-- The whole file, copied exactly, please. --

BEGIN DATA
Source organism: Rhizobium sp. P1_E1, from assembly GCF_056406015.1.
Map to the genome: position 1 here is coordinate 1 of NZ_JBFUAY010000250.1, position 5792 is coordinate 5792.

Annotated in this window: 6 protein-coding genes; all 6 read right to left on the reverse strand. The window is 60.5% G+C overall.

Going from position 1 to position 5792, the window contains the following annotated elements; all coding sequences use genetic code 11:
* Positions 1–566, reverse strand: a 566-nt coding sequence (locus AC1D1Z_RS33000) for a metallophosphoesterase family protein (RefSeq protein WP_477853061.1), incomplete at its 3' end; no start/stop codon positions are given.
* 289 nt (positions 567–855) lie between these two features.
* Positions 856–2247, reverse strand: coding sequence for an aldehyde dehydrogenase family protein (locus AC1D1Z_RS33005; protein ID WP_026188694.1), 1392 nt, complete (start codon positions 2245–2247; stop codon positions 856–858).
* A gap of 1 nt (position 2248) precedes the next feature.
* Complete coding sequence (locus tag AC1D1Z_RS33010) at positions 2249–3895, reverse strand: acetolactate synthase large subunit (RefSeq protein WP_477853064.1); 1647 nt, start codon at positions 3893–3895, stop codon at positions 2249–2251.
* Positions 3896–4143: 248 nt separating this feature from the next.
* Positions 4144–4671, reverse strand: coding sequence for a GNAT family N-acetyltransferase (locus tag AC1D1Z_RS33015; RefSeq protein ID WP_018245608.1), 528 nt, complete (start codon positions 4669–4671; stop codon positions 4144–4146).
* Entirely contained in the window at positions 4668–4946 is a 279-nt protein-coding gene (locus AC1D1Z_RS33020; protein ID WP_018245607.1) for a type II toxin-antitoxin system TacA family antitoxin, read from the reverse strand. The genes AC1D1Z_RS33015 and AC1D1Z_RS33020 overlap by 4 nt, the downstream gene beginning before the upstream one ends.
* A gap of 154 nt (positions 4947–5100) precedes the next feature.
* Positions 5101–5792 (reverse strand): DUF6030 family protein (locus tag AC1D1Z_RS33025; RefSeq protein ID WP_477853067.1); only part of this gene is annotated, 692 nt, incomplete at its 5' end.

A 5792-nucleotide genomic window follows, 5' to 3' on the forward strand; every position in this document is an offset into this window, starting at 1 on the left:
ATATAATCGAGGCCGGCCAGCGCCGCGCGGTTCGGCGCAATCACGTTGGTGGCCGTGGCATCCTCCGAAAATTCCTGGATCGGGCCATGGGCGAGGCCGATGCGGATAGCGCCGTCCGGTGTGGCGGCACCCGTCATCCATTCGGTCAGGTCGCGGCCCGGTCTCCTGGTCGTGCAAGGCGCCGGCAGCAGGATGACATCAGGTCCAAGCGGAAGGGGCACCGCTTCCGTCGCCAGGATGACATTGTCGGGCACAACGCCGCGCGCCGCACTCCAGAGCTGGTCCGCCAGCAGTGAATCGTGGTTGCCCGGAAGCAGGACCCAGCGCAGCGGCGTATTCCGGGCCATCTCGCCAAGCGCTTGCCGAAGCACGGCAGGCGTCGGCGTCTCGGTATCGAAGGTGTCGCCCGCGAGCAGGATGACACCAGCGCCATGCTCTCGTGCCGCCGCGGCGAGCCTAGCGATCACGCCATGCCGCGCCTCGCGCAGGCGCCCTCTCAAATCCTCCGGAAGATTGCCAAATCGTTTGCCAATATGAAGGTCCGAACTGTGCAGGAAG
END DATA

Source organism: Rhizobium sp. P1_E1, from assembly GCF_056406015.1.
Map to the genome: position 1 here is coordinate 1 of NZ_JBFUAY010000250.1, position 5792 is coordinate 5792.

Annotated in this window: 6 protein-coding genes; all 6 read right to left on the reverse strand. The window is 60.5% G+C overall.

Going from position 1 to position 5792, the window contains the following annotated elements; all coding sequences use genetic code 11:
* Positions 1–566, reverse strand: a 566-nt coding sequence (locus AC1D1Z_RS33000) for a metallophosphoesterase family protein (RefSeq protein WP_477853061.1), incomplete at its 3' end; no start/stop codon positions are given.
* 289 nt (positions 567–855) lie between these two features.
* Positions 856–2247, reverse strand: coding sequence for an aldehyde dehydrogenase family protein (locus AC1D1Z_RS33005; protein ID WP_026188694.1), 1392 nt, complete (start codon positions 2245–2247; stop codon positions 856–858).
* A gap of 1 nt (position 2248) precedes the next feature.
* Complete coding sequence (locus tag AC1D1Z_RS33010) at positions 2249–3895, reverse strand: acetolactate synthase large subunit (RefSeq protein WP_477853064.1); 1647 nt, start codon at positions 3893–3895, stop codon at positions 2249–2251.
* Positions 3896–4143: 248 nt separating this feature from the next.
* Positions 4144–4671, reverse strand: coding sequence for a GNAT family N-acetyltransferase (locus tag AC1D1Z_RS33015; RefSeq protein ID WP_018245608.1), 528 nt, complete (start codon positions 4669–4671; stop codon positions 4144–4146).
* Entirely contained in the window at positions 4668–4946 is a 279-nt protein-coding gene (locus AC1D1Z_RS33020; protein ID WP_018245607.1) for a type II toxin-antitoxin system TacA family antitoxin, read from the reverse strand. The genes AC1D1Z_RS33015 and AC1D1Z_RS33020 overlap by 4 nt, the downstream gene beginning before the upstream one ends.
* A gap of 154 nt (positions 4947–5100) precedes the next feature.
* Positions 5101–5792 (reverse strand): DUF6030 family protein (locus tag AC1D1Z_RS33025; RefSeq protein ID WP_477853067.1); only part of this gene is annotated, 692 nt, incomplete at its 5' end.

A 5792-nucleotide genomic window follows, 5' to 3' on the forward strand; every position in this document is an offset into this window, starting at 1 on the left:
ATATAATCGAGGCCGGCCAGCGCCGCGCGGTTCGGCGCAATCACGTTGGTGGCCGTGGCATCCTCCGAAAATTCCTGGATCGGGCCATGGGCGAGGCCGATGCGGATAGCGCCGTCCGGTGTGGCGGCACCCGTCATCCATTCGGTCAGGTCGCGGCCCGGTCTCCTGGTCGTGCAAGGCGCCGGCAGCAGGATGACATCAGGTCCAAGCGGAAGGGGCACCGCTTCCGTCGCCAGGATGACATTGTCGGGCACAACGCCGCGCGCCGCACTCCAGAGCTGGTCCGCCAGCAGTGAATCGTGGTTGCCCGGAAGCAGGACCCAGCGCAGCGGCGTATTCCGGGCCATCTCGCCAAGCGCTTGCCGAAGCACGGCAGGCGTCGGCGTCTCGGTATCGAAGGTGTCGCCCGCGAGCAGGATGACACCAGCGCCATGCTCTCGTGCCGCCGCGGCGAGCCTAGCGATCACGCCATGCCGCGCCTCGCGCAGGCGCCCTCTCAAATCCTCCGGAAGATTGCCAAATCGTTTGCCAATATGAAGGTCCGAACTGTGCAGGAAG